A new collection of Michael Kelly’s writing, Things Worth Fighting For has just been released. I bring this up for two reasons. 1) Kelly was a truly great American writing machine and he deserves to be remembered for that as well as for being a profoundly decent guy. And 2) Because another part of his legacy was the revivification of The Atlantic into a truly excellent magazine. One way he did this was by throwing the doors open to new, iconoclastic and often conservative writers. It seems to me that legacy is starting to slide. The Atlantic is still a great magazine, but it seems to be inching further and further into official Liberal Magazine Land. One can be a liberal magazine and still be a great magazine, The New Republic has proved that more than a few times. But what made the Kelly and post Kelly era Atlantic particularly special was its effort not to be predictably on one side of the political ledger. The first three articles in the current issue are by Jonathan Chait, Ryan Lizza and Joshua Green. They’re not particularly partisan pieces, and they’re all good. But they contribute to the continued Slateification of the magazine, by which I mean that “post-partisan smart” is defined as a certain kind of enlightened liberalism which enlightened liberals see as simply correct, not liberal. Yes, I know Mark Steyn and PJ O’Rourke write for The Atlantic and lots of other conservatives, including from NR-land, still appear in there — though it seems less and less. But Steyn writes about theater and music. P.J. is sui generis. And nobody’s replaced David Brooks’ voice over there.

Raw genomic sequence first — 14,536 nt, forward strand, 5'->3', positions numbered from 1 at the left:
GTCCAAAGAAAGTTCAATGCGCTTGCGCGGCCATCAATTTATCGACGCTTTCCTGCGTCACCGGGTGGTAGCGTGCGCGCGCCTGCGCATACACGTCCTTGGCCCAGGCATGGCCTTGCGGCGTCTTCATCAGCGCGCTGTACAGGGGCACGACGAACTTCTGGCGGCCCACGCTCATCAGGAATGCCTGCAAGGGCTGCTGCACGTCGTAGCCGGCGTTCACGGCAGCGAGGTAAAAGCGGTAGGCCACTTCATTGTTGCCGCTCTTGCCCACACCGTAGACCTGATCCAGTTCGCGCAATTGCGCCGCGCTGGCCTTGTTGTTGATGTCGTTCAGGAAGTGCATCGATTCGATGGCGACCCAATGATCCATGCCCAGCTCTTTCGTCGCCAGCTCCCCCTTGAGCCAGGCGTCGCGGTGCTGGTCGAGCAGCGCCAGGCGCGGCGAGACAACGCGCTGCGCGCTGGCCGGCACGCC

Still, there’s no better sign of the Atlantic’s Slateification than their annual “State of the Union issue” issue which assigns the task of determining the objective truth about All Things to the New America Foundation, particularly Michael Lind. There are a lot of smart guys over there, Lind (grumble, grumble) included. I don’t want to get started on that place, but suffice it to say they fit perfectly within the “post-partisan smart” = “Brookings with bite” framework.
Anyway, I bring this up becausse I like the magazine and I like what Kelly did with it and because, well, I’m a magazine nerd.